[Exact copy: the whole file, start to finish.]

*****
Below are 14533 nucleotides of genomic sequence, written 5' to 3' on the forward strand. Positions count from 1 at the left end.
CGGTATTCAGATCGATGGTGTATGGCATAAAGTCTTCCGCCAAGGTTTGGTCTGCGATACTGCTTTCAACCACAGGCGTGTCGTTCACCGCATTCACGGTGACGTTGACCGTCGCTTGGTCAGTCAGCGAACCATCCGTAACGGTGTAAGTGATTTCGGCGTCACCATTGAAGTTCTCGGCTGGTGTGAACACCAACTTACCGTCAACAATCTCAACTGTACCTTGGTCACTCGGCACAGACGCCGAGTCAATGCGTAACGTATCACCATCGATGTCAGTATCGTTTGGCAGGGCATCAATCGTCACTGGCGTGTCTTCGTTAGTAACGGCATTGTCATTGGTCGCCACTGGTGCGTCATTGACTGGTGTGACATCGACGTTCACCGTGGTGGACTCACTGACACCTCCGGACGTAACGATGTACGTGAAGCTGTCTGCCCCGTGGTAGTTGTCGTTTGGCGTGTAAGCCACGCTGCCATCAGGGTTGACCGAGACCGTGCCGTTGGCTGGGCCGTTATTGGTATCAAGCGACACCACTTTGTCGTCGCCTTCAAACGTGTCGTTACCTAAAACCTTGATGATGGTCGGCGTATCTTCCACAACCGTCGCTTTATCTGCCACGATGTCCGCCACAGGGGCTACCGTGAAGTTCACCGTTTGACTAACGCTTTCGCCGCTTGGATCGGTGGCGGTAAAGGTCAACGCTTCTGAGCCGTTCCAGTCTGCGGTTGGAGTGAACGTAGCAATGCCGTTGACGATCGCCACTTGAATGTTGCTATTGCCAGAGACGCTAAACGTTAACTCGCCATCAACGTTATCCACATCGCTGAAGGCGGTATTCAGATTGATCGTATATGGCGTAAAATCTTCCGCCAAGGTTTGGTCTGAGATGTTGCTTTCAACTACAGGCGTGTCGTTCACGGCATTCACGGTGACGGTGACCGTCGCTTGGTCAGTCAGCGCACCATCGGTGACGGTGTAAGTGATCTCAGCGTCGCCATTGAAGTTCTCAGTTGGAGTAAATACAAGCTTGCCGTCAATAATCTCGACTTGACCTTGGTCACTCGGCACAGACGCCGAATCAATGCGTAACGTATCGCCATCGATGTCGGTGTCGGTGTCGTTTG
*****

Below are 14533 nucleotides of genomic sequence, written 5' to 3' on the forward strand. Positions count from 1 at the left end.
CGGTATTCAGATCGATGGTGTATGGCATAAAGTCTTCCGCCAAGGTTTGGTCTGCGATACTGCTTTCAACCACAGGCGTGTCGTTCACCGCATTCACGGTGACGTTGACCGTCGCTTGGTCAGTCAGCGAACCATCCGTAACGGTGTAAGTGATTTCGGCGTCACCATTGAAGTTCTCGGCTGGTGTGAACACCAACTTACCGTCAACAATCTCAACTGTACCTTGGTCACTCGGCACAGACGCCGAGTCAATGCGTAACGTATCACCATCGATGTCAGTATCGTTTGGCAGGGCATCAATCGTCACTGGCGTGTCTTCGTTAGTAACGGCATTGTCATTGGTCGCCACTGGTGCGTCATTGACTGGTGTGACATCGACGTTCACCGTGGTGGACTCACTGACACCTCCGGACGTAACGATGTACGTGAAGCTGTCTGCCCCGTGGTAGTTGTCGTTTGGCGTGTAAGCCACGCTGCCATCAGGGTTGACCGAGACCGTGCCGTTGGCTGGGCCGTTATTGGTATCAAGCGACACCACTTTGTCGTCGCCTTCAAACGTGTCGTTACCTAAAACCTTGATGATGGTCGGCGTATCTTCCACAACCGTCGCTTTATCTGCCACGATGTCCGCCACAGGGGCTACCGTGAAGTTCACCGTTTGACTAACGCTTTCGCCGCTTGGATCGGTGGCGGTAAAGGTCAACGCTTCTGAGCCGTTCCAGTCTGCGGTTGGAGTGAACGTAGCAATGCCGTTGACGATCGCCACTTGAATGTTGCTATTGCCAGAGACGCTAAACGTTAACTCGCCATCAACGTTATCCACATCGCTGAAGGCGGTATTCAGATTGATCGTATATGGCGTAAAATCTTCCGCCAAGGTTTGGTCTGAGATGTTGCTTTCAACTACAGGCGTGTCGTTCACGGCATTCACGGTGACGGTGACCGTCGCTTGGTCAGTCAGCGCACCATCGGTGACGGTGTAAGTGATCTCAGCGTCGCCATTGAAGTTCTCAGTTGGAGTAAATACAAGCTTGCCGTCAATAATCTCGACTTGACCTTGGTCACTCGGCACAGACGCCGAATCAATGCGTAACGTATCGCCATCGATGTCGGTGTCGGTGTCGTTTG